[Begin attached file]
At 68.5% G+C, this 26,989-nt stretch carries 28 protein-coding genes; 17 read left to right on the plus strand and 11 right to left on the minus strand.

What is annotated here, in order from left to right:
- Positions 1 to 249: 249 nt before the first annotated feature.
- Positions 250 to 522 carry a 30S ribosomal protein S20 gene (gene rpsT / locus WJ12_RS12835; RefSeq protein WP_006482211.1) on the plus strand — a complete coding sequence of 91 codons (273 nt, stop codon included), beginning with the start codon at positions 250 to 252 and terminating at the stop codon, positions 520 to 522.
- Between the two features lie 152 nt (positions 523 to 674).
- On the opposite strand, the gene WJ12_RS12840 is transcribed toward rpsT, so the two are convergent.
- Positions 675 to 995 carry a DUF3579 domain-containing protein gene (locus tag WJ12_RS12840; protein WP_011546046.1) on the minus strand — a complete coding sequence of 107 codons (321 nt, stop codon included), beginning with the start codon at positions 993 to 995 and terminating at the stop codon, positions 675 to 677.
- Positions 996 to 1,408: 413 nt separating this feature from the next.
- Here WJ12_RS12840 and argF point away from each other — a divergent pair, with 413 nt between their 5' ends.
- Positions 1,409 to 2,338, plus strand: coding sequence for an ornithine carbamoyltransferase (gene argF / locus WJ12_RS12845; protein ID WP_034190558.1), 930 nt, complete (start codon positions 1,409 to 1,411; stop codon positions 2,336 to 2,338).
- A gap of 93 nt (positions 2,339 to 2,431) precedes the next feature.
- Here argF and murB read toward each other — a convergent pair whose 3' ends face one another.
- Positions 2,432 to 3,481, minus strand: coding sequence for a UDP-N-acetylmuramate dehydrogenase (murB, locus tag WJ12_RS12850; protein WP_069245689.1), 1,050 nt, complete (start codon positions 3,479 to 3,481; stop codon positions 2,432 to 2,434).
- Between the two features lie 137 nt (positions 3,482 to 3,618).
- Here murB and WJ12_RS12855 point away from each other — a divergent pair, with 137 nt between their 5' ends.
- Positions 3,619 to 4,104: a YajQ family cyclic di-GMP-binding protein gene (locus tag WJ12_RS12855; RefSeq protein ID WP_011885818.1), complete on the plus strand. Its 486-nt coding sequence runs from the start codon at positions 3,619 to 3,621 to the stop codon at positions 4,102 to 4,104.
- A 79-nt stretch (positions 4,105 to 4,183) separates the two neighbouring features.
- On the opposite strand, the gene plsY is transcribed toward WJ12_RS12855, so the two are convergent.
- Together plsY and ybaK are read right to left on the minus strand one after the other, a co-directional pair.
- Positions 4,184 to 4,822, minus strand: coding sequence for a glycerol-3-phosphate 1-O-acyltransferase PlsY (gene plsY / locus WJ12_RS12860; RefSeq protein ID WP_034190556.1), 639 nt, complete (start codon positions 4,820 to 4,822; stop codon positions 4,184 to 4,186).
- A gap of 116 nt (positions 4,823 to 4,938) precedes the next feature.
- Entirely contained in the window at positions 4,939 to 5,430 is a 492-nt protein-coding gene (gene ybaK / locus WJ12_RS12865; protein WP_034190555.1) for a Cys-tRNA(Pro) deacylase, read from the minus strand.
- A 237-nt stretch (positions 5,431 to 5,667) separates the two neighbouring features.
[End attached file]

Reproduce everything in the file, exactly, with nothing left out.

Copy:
At 68.5% G+C, this 26,989-nt stretch carries 28 protein-coding genes; 17 read left to right on the plus strand and 11 right to left on the minus strand.

What is annotated here, in order from left to right:
- Positions 1 to 249: 249 nt before the first annotated feature.
- Positions 250 to 522 carry a 30S ribosomal protein S20 gene (gene rpsT / locus WJ12_RS12835; RefSeq protein WP_006482211.1) on the plus strand — a complete coding sequence of 91 codons (273 nt, stop codon included), beginning with the start codon at positions 250 to 252 and terminating at the stop codon, positions 520 to 522.
- Between the two features lie 152 nt (positions 523 to 674).
- On the opposite strand, the gene WJ12_RS12840 is transcribed toward rpsT, so the two are convergent.
- Positions 675 to 995 carry a DUF3579 domain-containing protein gene (locus tag WJ12_RS12840; protein WP_011546046.1) on the minus strand — a complete coding sequence of 107 codons (321 nt, stop codon included), beginning with the start codon at positions 993 to 995 and terminating at the stop codon, positions 675 to 677.
- Positions 996 to 1,408: 413 nt separating this feature from the next.
- Here WJ12_RS12840 and argF point away from each other — a divergent pair, with 413 nt between their 5' ends.
- Positions 1,409 to 2,338, plus strand: coding sequence for an ornithine carbamoyltransferase (gene argF / locus WJ12_RS12845; protein ID WP_034190558.1), 930 nt, complete (start codon positions 1,409 to 1,411; stop codon positions 2,336 to 2,338).
- A gap of 93 nt (positions 2,339 to 2,431) precedes the next feature.
- Here argF and murB read toward each other — a convergent pair whose 3' ends face one another.
- Positions 2,432 to 3,481, minus strand: coding sequence for a UDP-N-acetylmuramate dehydrogenase (murB, locus tag WJ12_RS12850; protein WP_069245689.1), 1,050 nt, complete (start codon positions 3,479 to 3,481; stop codon positions 2,432 to 2,434).
- Between the two features lie 137 nt (positions 3,482 to 3,618).
- Here murB and WJ12_RS12855 point away from each other — a divergent pair, with 137 nt between their 5' ends.
- Positions 3,619 to 4,104: a YajQ family cyclic di-GMP-binding protein gene (locus tag WJ12_RS12855; RefSeq protein ID WP_011885818.1), complete on the plus strand. Its 486-nt coding sequence runs from the start codon at positions 3,619 to 3,621 to the stop codon at positions 4,102 to 4,104.
- A 79-nt stretch (positions 4,105 to 4,183) separates the two neighbouring features.
- On the opposite strand, the gene plsY is transcribed toward WJ12_RS12855, so the two are convergent.
- Together plsY and ybaK are read right to left on the minus strand one after the other, a co-directional pair.
- Positions 4,184 to 4,822, minus strand: coding sequence for a glycerol-3-phosphate 1-O-acyltransferase PlsY (gene plsY / locus WJ12_RS12860; RefSeq protein ID WP_034190556.1), 639 nt, complete (start codon positions 4,820 to 4,822; stop codon positions 4,184 to 4,186).
- A gap of 116 nt (positions 4,823 to 4,938) precedes the next feature.
- Entirely contained in the window at positions 4,939 to 5,430 is a 492-nt protein-coding gene (gene ybaK / locus WJ12_RS12865; protein WP_034190555.1) for a Cys-tRNA(Pro) deacylase, read from the minus strand.
- A 237-nt stretch (positions 5,431 to 5,667) separates the two neighbouring features.